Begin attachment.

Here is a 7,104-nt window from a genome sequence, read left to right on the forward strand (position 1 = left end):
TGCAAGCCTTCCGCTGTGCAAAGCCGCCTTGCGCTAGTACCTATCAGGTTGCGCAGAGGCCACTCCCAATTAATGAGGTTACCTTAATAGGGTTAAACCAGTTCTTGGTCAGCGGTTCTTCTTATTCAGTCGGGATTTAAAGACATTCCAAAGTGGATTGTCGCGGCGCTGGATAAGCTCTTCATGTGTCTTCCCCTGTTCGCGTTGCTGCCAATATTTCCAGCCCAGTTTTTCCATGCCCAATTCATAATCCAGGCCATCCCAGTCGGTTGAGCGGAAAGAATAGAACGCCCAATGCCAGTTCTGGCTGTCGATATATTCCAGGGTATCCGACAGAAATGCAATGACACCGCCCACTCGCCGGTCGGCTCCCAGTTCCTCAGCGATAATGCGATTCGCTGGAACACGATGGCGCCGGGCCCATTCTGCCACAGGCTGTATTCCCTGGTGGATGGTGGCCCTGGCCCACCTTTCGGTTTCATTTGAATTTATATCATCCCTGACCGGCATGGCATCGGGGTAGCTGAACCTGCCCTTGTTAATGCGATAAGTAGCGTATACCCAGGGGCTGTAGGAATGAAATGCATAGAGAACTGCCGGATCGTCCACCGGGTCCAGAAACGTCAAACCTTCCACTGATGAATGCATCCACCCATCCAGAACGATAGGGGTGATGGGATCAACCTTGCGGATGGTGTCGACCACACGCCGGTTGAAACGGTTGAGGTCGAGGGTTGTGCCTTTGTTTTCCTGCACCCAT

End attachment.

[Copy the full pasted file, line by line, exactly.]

Here is a 7,104-nt window from a genome sequence, read left to right on the forward strand (position 1 = left end):
TGCAAGCCTTCCGCTGTGCAAAGCCGCCTTGCGCTAGTACCTATCAGGTTGCGCAGAGGCCACTCCCAATTAATGAGGTTACCTTAATAGGGTTAAACCAGTTCTTGGTCAGCGGTTCTTCTTATTCAGTCGGGATTTAAAGACATTCCAAAGTGGATTGTCGCGGCGCTGGATAAGCTCTTCATGTGTCTTCCCCTGTTCGCGTTGCTGCCAATATTTCCAGCCCAGTTTTTCCATGCCCAATTCATAATCCAGGCCATCCCAGTCGGTTGAGCGGAAAGAATAGAACGCCCAATGCCAGTTCTGGCTGTCGATATATTCCAGGGTATCCGACAGAAATGCAATGACACCGCCCACTCGCCGGTCGGCTCCCAGTTCCTCAGCGATAATGCGATTCGCTGGAACACGATGGCGCCGGGCCCATTCTGCCACAGGCTGTATTCCCTGGTGGATGGTGGCCCTGGCCCACCTTTCGGTTTCATTTGAATTTATATCATCCCTGACCGGCATGGCATCGGGGTAGCTGAACCTGCCCTTGTTAATGCGATAAGTAGCGTATACCCAGGGGCTGTAGGAATGAAATGCATAGAGAACTGCCGGATCGTCCACCGGGTCCAGAAACGTCAAACCTTCCACTGATGAATGCATCCACCCATCCAGAACGATAGGGGTGATGGGATCAACCTTGCGGATGGTGTCGACCACACGCCGGTTGAAACGGTTGAGGTCGAGGGTTGTGCCTTTGTTTTCCTGCACCCAT